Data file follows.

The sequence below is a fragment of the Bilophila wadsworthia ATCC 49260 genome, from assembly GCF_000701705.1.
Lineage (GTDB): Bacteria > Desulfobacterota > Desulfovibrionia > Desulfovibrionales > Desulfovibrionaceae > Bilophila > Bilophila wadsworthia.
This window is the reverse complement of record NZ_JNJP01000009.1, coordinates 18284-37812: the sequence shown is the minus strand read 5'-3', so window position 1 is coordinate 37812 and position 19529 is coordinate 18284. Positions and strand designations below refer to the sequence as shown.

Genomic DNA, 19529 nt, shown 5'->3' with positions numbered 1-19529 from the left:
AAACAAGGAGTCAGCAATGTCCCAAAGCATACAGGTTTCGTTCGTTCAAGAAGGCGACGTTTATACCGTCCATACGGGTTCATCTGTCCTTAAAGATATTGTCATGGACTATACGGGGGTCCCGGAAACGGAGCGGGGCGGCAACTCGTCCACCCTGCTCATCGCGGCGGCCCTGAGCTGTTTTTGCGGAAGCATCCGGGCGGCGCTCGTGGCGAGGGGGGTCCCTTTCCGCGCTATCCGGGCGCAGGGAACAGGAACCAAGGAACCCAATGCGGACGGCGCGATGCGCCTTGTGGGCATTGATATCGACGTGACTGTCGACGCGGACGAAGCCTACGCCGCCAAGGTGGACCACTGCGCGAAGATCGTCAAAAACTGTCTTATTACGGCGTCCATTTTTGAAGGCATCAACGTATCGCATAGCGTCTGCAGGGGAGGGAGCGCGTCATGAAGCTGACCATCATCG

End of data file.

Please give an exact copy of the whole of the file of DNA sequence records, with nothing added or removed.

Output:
The sequence below is a fragment of the Bilophila wadsworthia ATCC 49260 genome, from assembly GCF_000701705.1.
Lineage (GTDB): Bacteria > Desulfobacterota > Desulfovibrionia > Desulfovibrionales > Desulfovibrionaceae > Bilophila > Bilophila wadsworthia.
This window is the reverse complement of record NZ_JNJP01000009.1, coordinates 18284-37812: the sequence shown is the minus strand read 5'-3', so window position 1 is coordinate 37812 and position 19529 is coordinate 18284. Positions and strand designations below refer to the sequence as shown.

Genomic DNA, 19529 nt, shown 5'->3' with positions numbered 1-19529 from the left:
AAACAAGGAGTCAGCAATGTCCCAAAGCATACAGGTTTCGTTCGTTCAAGAAGGCGACGTTTATACCGTCCATACGGGTTCATCTGTCCTTAAAGATATTGTCATGGACTATACGGGGGTCCCGGAAACGGAGCGGGGCGGCAACTCGTCCACCCTGCTCATCGCGGCGGCCCTGAGCTGTTTTTGCGGAAGCATCCGGGCGGCGCTCGTGGCGAGGGGGGTCCCTTTCCGCGCTATCCGGGCGCAGGGAACAGGAACCAAGGAACCCAATGCGGACGGCGCGATGCGCCTTGTGGGCATTGATATCGACGTGACTGTCGACGCGGACGAAGCCTACGCCGCCAAGGTGGACCACTGCGCGAAGATCGTCAAAAACTGTCTTATTACGGCGTCCATTTTTGAAGGCATCAACGTATCGCATAGCGTCTGCAGGGGAGGGAGCGCGTCATGAAGCTGACCATCATCG